By Ryan McGreal
Published February 27, 2007
Ken Livingstone has thrown down the gauntlet.
London's outspoken left-leaning but independent Mayor, who made global headlines after he pushed through a congestion pricing program for automobile commuters that stabilized the city's road traffic CO2 emissions, has now unveiled a comprehensive climate change action plan to get Britain's capital city out in front of its counterparts throughout the industrialized countries.
According to the executive summary:
The problem is that existing taxation and regulation policies do not ensure that the costs of carbon emissions are taken into account in setting the price of most products and services. As a result, there are insufficient financial incentives for businesses and individuals to take the kinds of action necessary to cut carbon emissions on the scale that is necessary.
Compared to Canadian cities (more about this in an upcoming blog post), London's regional government has broader powers to influence the city and the financial means to enact reforms.
In this case, the plan is ambitious: whereas Britain plans to reduce GHG emissions 60 percent below 1990 levels by 2050, Londons hopes to achieve this goal by 2025.
Potential London CO2 trajectories (excluding aviation)
The report also notes that these changes will save money, improve efficiency, and allow Londoners to continue enjoying a high quality of life, albeit a different one. This is similar to Victoria Transport Policy Institute director Todd Litman's conclusions in his report Win-Win Emission Reduction Strategies; though Litman's report focuses more on transport improvements.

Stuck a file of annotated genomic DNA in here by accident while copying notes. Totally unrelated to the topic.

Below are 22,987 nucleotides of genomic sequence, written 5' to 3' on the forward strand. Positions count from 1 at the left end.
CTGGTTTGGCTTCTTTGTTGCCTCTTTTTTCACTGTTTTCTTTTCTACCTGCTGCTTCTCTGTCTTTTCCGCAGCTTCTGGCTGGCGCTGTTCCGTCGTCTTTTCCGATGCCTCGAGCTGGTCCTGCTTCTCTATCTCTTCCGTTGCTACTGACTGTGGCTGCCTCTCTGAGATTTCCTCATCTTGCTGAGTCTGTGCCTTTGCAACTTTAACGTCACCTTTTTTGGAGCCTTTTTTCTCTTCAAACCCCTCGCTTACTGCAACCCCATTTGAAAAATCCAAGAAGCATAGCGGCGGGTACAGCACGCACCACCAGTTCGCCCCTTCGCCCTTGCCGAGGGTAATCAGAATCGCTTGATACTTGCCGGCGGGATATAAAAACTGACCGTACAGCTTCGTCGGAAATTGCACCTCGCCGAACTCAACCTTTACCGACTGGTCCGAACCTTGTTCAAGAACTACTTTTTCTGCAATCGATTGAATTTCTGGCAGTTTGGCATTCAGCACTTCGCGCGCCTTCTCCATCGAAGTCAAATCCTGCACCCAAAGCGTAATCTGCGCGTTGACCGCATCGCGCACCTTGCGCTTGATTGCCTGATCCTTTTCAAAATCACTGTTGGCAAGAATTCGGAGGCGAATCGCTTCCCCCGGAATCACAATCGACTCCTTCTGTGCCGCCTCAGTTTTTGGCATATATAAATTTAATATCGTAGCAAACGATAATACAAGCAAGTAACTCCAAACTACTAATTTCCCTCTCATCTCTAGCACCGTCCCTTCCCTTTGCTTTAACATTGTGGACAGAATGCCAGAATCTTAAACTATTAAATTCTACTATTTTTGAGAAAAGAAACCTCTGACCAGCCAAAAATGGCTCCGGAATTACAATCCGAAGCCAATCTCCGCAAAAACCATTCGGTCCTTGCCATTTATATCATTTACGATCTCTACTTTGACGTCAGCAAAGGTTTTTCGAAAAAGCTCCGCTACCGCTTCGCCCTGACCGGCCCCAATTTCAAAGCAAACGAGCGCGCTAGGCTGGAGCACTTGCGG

Interestingly, most of London's GHG reductions won't come from improving its transportation system, which is already highly efficient:
London is unusual compared with many large cities around the world in that its emissions from transport (excluding aviation) are relatively small - about 22 per cent of the total. Unlike other sectors, transport emissions in London have stayed flat since 1990 despite the rapid growth of London's population and economy.
Instead, most of the savings will come from improvements in the residential, commercial/industrial, and as-yet unconstructed building stock. The report emphasizes the following strategies:
and so on.
Unfortunately, the plan excludes aviation, which the report notes is particularly troublesome:
Aviation is one of the most environmentally damaging modes of transport. Per passenger kilometre, air travel is the most CO2-intensive form of travel, and trips by air tend to cover the largest distances. This impact on the climate is exacerbated by the release of CO2 and other greenhouse gases high in the atmosphere, where the negative effect of these emissions is more than doubled.
However, its administration is federal and constrained by international treaties that prevent efforts to reduce air transport. Toward this end, London will attempt to influence British and EU aviation policy, work with the aviation industry to try and implement improvements, and work to block further runway expansions.
More to come as the details of the plan shake out and start to encounter the howls of outrage and pernicous interference of the usual raft of climate change deniers. However, with Livingstone's congestion pricing plan already in place and showing signs of success, he may have a stronger foundation from which to take the next step.
If nothing else, it raises the stakes as other municipalities can no longer continue to claim that they're just doing the same as (nearly) everyone else.
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